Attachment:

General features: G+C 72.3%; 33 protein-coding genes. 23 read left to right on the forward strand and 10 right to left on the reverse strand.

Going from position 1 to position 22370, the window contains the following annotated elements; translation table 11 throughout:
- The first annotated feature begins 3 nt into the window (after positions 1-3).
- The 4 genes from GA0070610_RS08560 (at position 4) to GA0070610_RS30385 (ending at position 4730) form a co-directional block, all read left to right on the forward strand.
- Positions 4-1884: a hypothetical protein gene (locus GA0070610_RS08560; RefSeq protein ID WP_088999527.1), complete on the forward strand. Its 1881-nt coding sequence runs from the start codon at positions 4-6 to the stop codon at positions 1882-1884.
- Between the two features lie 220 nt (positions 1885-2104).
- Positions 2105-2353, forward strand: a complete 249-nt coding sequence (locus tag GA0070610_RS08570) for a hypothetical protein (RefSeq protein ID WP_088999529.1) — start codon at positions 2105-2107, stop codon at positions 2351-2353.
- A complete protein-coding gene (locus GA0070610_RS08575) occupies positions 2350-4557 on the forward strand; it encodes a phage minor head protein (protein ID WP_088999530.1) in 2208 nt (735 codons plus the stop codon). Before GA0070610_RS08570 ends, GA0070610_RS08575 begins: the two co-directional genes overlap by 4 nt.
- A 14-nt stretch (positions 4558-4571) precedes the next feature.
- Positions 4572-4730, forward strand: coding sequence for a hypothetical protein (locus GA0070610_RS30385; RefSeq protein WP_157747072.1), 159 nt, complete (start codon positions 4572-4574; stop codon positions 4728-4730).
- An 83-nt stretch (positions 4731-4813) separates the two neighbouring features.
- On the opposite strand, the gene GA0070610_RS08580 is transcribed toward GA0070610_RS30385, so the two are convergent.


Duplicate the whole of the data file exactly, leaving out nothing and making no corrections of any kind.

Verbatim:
General features: G+C 72.3%; 33 protein-coding genes. 23 read left to right on the forward strand and 10 right to left on the reverse strand.

Going from position 1 to position 22370, the window contains the following annotated elements; translation table 11 throughout:
- The first annotated feature begins 3 nt into the window (after positions 1-3).
- The 4 genes from GA0070610_RS08560 (at position 4) to GA0070610_RS30385 (ending at position 4730) form a co-directional block, all read left to right on the forward strand.
- Positions 4-1884: a hypothetical protein gene (locus GA0070610_RS08560; RefSeq protein ID WP_088999527.1), complete on the forward strand. Its 1881-nt coding sequence runs from the start codon at positions 4-6 to the stop codon at positions 1882-1884.
- Between the two features lie 220 nt (positions 1885-2104).
- Positions 2105-2353, forward strand: a complete 249-nt coding sequence (locus tag GA0070610_RS08570) for a hypothetical protein (RefSeq protein ID WP_088999529.1) — start codon at positions 2105-2107, stop codon at positions 2351-2353.
- A complete protein-coding gene (locus GA0070610_RS08575) occupies positions 2350-4557 on the forward strand; it encodes a phage minor head protein (protein ID WP_088999530.1) in 2208 nt (735 codons plus the stop codon). Before GA0070610_RS08570 ends, GA0070610_RS08575 begins: the two co-directional genes overlap by 4 nt.
- A 14-nt stretch (positions 4558-4571) precedes the next feature.
- Positions 4572-4730, forward strand: coding sequence for a hypothetical protein (locus GA0070610_RS30385; RefSeq protein WP_157747072.1), 159 nt, complete (start codon positions 4572-4574; stop codon positions 4728-4730).
- An 83-nt stretch (positions 4731-4813) separates the two neighbouring features.
- On the opposite strand, the gene GA0070610_RS08580 is transcribed toward GA0070610_RS30385, so the two are convergent.